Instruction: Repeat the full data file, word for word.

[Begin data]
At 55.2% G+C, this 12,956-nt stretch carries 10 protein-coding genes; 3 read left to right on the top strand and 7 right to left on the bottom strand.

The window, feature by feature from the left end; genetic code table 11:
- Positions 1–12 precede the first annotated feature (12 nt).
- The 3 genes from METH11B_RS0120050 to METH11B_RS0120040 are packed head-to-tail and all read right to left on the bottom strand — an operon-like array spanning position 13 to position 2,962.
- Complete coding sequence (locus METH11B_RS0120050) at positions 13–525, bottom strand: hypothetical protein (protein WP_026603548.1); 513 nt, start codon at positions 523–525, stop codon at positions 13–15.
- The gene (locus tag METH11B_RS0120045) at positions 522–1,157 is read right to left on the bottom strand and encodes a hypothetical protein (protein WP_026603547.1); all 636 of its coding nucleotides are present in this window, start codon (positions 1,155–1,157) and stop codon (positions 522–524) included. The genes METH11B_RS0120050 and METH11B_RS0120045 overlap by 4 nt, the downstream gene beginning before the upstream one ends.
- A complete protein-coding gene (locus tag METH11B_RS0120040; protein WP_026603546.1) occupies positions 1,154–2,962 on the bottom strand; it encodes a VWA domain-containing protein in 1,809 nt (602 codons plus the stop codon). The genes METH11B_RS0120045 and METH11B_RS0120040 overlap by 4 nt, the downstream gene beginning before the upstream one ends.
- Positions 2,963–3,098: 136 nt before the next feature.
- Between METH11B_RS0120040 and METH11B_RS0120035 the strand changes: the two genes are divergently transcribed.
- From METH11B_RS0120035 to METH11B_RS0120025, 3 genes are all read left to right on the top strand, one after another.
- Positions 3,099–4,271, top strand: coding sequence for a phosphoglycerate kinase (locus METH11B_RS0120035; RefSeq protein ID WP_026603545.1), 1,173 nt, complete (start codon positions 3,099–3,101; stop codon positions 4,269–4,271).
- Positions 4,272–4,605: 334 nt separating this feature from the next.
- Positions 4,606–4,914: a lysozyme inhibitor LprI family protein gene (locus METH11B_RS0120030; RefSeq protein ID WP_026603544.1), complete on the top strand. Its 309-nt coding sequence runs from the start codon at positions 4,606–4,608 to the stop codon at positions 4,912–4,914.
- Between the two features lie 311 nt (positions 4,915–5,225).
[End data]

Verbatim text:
At 55.2% G+C, this 12,956-nt stretch carries 10 protein-coding genes; 3 read left to right on the top strand and 7 right to left on the bottom strand.

The window, feature by feature from the left end; genetic code table 11:
- Positions 1–12 precede the first annotated feature (12 nt).
- The 3 genes from METH11B_RS0120050 to METH11B_RS0120040 are packed head-to-tail and all read right to left on the bottom strand — an operon-like array spanning position 13 to position 2,962.
- Complete coding sequence (locus METH11B_RS0120050) at positions 13–525, bottom strand: hypothetical protein (protein WP_026603548.1); 513 nt, start codon at positions 523–525, stop codon at positions 13–15.
- The gene (locus tag METH11B_RS0120045) at positions 522–1,157 is read right to left on the bottom strand and encodes a hypothetical protein (protein WP_026603547.1); all 636 of its coding nucleotides are present in this window, start codon (positions 1,155–1,157) and stop codon (positions 522–524) included. The genes METH11B_RS0120050 and METH11B_RS0120045 overlap by 4 nt, the downstream gene beginning before the upstream one ends.
- A complete protein-coding gene (locus tag METH11B_RS0120040; protein WP_026603546.1) occupies positions 1,154–2,962 on the bottom strand; it encodes a VWA domain-containing protein in 1,809 nt (602 codons plus the stop codon). The genes METH11B_RS0120045 and METH11B_RS0120040 overlap by 4 nt, the downstream gene beginning before the upstream one ends.
- Positions 2,963–3,098: 136 nt before the next feature.
- Between METH11B_RS0120040 and METH11B_RS0120035 the strand changes: the two genes are divergently transcribed.
- From METH11B_RS0120035 to METH11B_RS0120025, 3 genes are all read left to right on the top strand, one after another.
- Positions 3,099–4,271, top strand: coding sequence for a phosphoglycerate kinase (locus METH11B_RS0120035; RefSeq protein ID WP_026603545.1), 1,173 nt, complete (start codon positions 3,099–3,101; stop codon positions 4,269–4,271).
- Positions 4,272–4,605: 334 nt separating this feature from the next.
- Positions 4,606–4,914: a lysozyme inhibitor LprI family protein gene (locus METH11B_RS0120030; RefSeq protein ID WP_026603544.1), complete on the top strand. Its 309-nt coding sequence runs from the start codon at positions 4,606–4,608 to the stop codon at positions 4,912–4,914.
- Between the two features lie 311 nt (positions 4,915–5,225).